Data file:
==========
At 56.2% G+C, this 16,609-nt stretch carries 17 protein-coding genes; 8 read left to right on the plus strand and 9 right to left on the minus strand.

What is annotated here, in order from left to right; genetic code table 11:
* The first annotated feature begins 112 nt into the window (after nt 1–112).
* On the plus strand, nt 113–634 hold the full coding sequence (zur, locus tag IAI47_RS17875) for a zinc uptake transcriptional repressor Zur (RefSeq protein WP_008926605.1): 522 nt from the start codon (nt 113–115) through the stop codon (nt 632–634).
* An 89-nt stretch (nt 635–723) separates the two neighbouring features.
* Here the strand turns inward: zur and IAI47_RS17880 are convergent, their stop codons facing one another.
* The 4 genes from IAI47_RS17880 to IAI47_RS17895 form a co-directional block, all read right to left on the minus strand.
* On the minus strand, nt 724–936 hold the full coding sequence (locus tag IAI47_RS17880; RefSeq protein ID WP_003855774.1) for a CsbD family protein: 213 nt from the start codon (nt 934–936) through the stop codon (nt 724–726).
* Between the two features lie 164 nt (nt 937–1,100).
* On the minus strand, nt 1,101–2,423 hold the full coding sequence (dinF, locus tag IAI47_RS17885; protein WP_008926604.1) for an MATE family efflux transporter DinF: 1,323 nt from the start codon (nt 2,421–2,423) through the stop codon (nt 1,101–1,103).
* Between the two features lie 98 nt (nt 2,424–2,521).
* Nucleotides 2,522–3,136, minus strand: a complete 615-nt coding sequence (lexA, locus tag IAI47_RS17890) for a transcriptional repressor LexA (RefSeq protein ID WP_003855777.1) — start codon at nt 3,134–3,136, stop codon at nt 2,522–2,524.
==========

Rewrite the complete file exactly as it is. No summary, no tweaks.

At 56.2% G+C, this 16,609-nt stretch carries 17 protein-coding genes; 8 read left to right on the plus strand and 9 right to left on the minus strand.

What is annotated here, in order from left to right; genetic code table 11:
* The first annotated feature begins 112 nt into the window (after nt 1–112).
* On the plus strand, nt 113–634 hold the full coding sequence (zur, locus tag IAI47_RS17875) for a zinc uptake transcriptional repressor Zur (RefSeq protein WP_008926605.1): 522 nt from the start codon (nt 113–115) through the stop codon (nt 632–634).
* An 89-nt stretch (nt 635–723) separates the two neighbouring features.
* Here the strand turns inward: zur and IAI47_RS17880 are convergent, their stop codons facing one another.
* The 4 genes from IAI47_RS17880 to IAI47_RS17895 form a co-directional block, all read right to left on the minus strand.
* On the minus strand, nt 724–936 hold the full coding sequence (locus tag IAI47_RS17880; RefSeq protein ID WP_003855774.1) for a CsbD family protein: 213 nt from the start codon (nt 934–936) through the stop codon (nt 724–726).
* Between the two features lie 164 nt (nt 937–1,100).
* On the minus strand, nt 1,101–2,423 hold the full coding sequence (dinF, locus tag IAI47_RS17885; protein WP_008926604.1) for an MATE family efflux transporter DinF: 1,323 nt from the start codon (nt 2,421–2,423) through the stop codon (nt 1,101–1,103).
* Between the two features lie 98 nt (nt 2,424–2,521).
* Nucleotides 2,522–3,136, minus strand: a complete 615-nt coding sequence (lexA, locus tag IAI47_RS17890) for a transcriptional repressor LexA (RefSeq protein ID WP_003855777.1) — start codon at nt 3,134–3,136, stop codon at nt 2,522–2,524.